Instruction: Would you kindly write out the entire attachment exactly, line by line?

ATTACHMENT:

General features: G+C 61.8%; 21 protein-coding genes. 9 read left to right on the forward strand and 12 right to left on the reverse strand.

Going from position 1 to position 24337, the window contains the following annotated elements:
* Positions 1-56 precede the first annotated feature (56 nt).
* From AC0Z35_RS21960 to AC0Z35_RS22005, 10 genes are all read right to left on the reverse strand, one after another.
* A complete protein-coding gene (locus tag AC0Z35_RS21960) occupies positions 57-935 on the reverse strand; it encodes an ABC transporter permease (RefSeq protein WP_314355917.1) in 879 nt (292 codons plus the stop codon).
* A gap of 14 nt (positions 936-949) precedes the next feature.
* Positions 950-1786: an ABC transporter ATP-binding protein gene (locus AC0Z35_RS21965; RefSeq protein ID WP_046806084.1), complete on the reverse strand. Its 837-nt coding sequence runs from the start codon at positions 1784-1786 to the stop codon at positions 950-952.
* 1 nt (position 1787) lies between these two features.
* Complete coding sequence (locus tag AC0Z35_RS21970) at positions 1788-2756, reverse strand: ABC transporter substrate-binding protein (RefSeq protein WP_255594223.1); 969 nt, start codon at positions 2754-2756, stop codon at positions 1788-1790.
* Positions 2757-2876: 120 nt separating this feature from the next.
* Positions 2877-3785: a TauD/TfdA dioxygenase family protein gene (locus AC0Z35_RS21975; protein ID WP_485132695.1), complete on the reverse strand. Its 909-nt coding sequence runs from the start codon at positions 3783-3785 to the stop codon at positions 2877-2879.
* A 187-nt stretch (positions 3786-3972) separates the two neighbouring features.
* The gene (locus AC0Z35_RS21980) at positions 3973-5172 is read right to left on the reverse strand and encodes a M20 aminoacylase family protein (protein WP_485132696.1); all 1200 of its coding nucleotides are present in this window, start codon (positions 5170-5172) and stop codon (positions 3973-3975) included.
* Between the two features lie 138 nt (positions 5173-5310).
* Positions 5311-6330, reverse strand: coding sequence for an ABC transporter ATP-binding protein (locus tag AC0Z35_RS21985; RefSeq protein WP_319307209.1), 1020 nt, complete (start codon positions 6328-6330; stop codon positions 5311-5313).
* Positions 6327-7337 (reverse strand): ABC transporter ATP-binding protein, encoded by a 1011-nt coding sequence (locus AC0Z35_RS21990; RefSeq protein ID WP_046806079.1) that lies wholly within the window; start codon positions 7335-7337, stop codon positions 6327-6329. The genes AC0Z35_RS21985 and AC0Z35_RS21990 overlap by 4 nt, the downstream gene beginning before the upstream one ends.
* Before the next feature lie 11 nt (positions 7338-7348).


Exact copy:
General features: G+C 61.8%; 21 protein-coding genes. 9 read left to right on the forward strand and 12 right to left on the reverse strand.

Going from position 1 to position 24337, the window contains the following annotated elements:
* Positions 1-56 precede the first annotated feature (56 nt).
* From AC0Z35_RS21960 to AC0Z35_RS22005, 10 genes are all read right to left on the reverse strand, one after another.
* A complete protein-coding gene (locus tag AC0Z35_RS21960) occupies positions 57-935 on the reverse strand; it encodes an ABC transporter permease (RefSeq protein WP_314355917.1) in 879 nt (292 codons plus the stop codon).
* A gap of 14 nt (positions 936-949) precedes the next feature.
* Positions 950-1786: an ABC transporter ATP-binding protein gene (locus AC0Z35_RS21965; RefSeq protein ID WP_046806084.1), complete on the reverse strand. Its 837-nt coding sequence runs from the start codon at positions 1784-1786 to the stop codon at positions 950-952.
* 1 nt (position 1787) lies between these two features.
* Complete coding sequence (locus tag AC0Z35_RS21970) at positions 1788-2756, reverse strand: ABC transporter substrate-binding protein (RefSeq protein WP_255594223.1); 969 nt, start codon at positions 2754-2756, stop codon at positions 1788-1790.
* Positions 2757-2876: 120 nt separating this feature from the next.
* Positions 2877-3785: a TauD/TfdA dioxygenase family protein gene (locus AC0Z35_RS21975; protein ID WP_485132695.1), complete on the reverse strand. Its 909-nt coding sequence runs from the start codon at positions 3783-3785 to the stop codon at positions 2877-2879.
* A 187-nt stretch (positions 3786-3972) separates the two neighbouring features.
* The gene (locus AC0Z35_RS21980) at positions 3973-5172 is read right to left on the reverse strand and encodes a M20 aminoacylase family protein (protein WP_485132696.1); all 1200 of its coding nucleotides are present in this window, start codon (positions 5170-5172) and stop codon (positions 3973-3975) included.
* Between the two features lie 138 nt (positions 5173-5310).
* Positions 5311-6330, reverse strand: coding sequence for an ABC transporter ATP-binding protein (locus tag AC0Z35_RS21985; RefSeq protein WP_319307209.1), 1020 nt, complete (start codon positions 6328-6330; stop codon positions 5311-5313).
* Positions 6327-7337 (reverse strand): ABC transporter ATP-binding protein, encoded by a 1011-nt coding sequence (locus AC0Z35_RS21990; RefSeq protein ID WP_046806079.1) that lies wholly within the window; start codon positions 7335-7337, stop codon positions 6327-6329. The genes AC0Z35_RS21985 and AC0Z35_RS21990 overlap by 4 nt, the downstream gene beginning before the upstream one ends.
* Before the next feature lie 11 nt (positions 7338-7348).